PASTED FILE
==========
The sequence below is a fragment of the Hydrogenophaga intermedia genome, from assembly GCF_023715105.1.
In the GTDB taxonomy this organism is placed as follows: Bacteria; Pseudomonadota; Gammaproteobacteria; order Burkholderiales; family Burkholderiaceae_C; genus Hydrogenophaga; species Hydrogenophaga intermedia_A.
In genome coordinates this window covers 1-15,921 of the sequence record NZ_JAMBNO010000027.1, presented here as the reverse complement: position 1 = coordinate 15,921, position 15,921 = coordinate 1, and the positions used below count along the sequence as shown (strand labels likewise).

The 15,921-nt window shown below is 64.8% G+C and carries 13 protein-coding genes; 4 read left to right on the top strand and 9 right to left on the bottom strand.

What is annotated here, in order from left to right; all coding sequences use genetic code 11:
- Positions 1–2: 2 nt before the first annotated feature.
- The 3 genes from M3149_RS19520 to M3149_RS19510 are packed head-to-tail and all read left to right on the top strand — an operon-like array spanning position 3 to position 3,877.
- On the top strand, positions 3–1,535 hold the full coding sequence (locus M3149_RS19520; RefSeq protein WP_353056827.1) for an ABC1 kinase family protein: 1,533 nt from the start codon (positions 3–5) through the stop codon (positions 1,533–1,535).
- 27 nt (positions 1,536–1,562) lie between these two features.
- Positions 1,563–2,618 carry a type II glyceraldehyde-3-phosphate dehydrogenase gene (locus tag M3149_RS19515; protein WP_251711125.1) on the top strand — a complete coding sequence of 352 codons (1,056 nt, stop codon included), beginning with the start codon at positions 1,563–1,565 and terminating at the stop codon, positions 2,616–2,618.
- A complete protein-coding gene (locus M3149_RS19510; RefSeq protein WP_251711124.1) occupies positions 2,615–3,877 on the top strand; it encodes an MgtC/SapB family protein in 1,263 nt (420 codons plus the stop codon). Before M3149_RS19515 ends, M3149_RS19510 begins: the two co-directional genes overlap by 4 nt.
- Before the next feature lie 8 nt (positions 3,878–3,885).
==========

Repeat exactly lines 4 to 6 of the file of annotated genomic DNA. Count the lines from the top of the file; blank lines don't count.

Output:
The 15,921-nt window shown below is 64.8% G+C and carries 13 protein-coding genes; 4 read left to right on the top strand and 9 right to left on the bottom strand.

What is annotated here, in order from left to right; all coding sequences use genetic code 11:
- Positions 1–2: 2 nt before the first annotated feature.